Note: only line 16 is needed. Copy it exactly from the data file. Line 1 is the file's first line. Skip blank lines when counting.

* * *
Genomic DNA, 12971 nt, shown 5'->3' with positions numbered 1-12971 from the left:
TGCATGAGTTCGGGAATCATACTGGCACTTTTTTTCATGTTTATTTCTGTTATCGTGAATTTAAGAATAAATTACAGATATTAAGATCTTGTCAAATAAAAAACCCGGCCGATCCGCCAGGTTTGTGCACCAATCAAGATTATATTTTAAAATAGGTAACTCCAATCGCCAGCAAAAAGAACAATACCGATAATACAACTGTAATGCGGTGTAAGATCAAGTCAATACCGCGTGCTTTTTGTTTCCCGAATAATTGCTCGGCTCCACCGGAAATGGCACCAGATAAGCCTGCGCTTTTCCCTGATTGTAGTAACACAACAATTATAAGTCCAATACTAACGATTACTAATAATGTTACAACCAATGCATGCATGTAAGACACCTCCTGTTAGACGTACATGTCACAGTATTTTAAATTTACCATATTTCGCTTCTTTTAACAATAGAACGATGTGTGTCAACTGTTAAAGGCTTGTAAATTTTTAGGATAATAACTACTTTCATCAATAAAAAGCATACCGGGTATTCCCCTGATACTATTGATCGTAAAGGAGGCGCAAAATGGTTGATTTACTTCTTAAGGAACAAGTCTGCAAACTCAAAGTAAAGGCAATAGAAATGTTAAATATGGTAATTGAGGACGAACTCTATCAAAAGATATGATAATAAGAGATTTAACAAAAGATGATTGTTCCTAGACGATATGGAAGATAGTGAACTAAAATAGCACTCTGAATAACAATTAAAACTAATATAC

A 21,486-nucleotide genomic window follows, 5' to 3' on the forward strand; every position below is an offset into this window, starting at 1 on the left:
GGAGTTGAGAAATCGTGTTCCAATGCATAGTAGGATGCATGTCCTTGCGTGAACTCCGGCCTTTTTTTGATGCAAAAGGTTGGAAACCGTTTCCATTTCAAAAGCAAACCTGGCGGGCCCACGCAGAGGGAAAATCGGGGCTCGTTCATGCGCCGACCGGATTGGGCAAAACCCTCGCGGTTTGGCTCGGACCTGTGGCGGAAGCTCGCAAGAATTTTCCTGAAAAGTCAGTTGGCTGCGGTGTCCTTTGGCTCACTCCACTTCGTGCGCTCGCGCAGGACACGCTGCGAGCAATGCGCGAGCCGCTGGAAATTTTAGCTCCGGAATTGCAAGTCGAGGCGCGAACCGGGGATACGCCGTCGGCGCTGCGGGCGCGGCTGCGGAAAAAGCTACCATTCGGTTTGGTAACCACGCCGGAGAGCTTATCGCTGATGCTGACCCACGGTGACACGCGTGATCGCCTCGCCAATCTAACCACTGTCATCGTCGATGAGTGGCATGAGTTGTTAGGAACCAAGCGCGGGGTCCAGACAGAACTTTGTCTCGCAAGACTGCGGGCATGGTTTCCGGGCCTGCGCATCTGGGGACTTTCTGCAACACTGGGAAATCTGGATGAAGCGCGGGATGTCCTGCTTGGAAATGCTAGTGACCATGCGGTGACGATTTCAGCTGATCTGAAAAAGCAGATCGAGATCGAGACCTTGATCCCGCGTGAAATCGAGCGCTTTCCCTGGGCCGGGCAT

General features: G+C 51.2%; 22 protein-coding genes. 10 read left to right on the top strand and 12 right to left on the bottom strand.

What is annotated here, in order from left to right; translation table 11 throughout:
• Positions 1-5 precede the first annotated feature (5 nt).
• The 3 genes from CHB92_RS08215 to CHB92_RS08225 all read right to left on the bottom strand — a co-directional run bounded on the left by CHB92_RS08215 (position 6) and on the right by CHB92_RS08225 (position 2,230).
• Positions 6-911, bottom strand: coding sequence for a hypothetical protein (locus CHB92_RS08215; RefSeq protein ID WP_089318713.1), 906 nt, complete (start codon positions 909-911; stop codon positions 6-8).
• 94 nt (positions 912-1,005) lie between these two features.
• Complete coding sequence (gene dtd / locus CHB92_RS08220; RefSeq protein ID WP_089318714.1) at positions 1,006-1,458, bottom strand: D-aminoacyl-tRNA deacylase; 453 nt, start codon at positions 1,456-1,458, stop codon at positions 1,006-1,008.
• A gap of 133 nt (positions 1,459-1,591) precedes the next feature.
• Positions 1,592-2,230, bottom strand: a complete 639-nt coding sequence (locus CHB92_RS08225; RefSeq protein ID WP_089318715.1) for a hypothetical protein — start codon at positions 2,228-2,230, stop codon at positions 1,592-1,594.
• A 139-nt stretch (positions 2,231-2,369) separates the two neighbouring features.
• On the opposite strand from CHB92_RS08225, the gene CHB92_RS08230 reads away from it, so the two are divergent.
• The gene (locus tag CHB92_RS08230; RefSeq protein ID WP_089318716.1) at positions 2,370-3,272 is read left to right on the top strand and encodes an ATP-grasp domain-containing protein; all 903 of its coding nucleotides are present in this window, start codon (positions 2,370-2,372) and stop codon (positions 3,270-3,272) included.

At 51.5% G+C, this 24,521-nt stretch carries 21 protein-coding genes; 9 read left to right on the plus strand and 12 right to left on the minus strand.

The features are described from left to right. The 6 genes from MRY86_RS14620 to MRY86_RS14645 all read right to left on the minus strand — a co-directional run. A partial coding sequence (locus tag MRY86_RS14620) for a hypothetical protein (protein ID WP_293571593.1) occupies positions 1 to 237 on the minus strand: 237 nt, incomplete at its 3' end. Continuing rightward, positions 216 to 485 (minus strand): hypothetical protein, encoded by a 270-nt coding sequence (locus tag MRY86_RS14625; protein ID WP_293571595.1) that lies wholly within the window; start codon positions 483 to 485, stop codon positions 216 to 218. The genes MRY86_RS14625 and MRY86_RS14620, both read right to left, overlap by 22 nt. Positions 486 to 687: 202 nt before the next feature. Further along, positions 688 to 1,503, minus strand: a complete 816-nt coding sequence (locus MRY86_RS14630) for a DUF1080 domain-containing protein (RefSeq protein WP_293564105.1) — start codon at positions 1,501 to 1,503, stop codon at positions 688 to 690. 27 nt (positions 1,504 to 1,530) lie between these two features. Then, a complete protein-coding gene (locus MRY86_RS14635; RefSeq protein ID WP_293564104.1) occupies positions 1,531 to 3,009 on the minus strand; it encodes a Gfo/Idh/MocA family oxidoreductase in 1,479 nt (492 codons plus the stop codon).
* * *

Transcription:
• The gene (locus tag CHB92_RS08230; RefSeq protein ID WP_089318716.1) at positions 2,370-3,272 is read left to right on the top strand and encodes an ATP-grasp domain-containing protein; all 903 of its coding nucleotides are present in this window, start codon (positions 2,370-2,372) and stop codon (positions 3,270-3,272) included.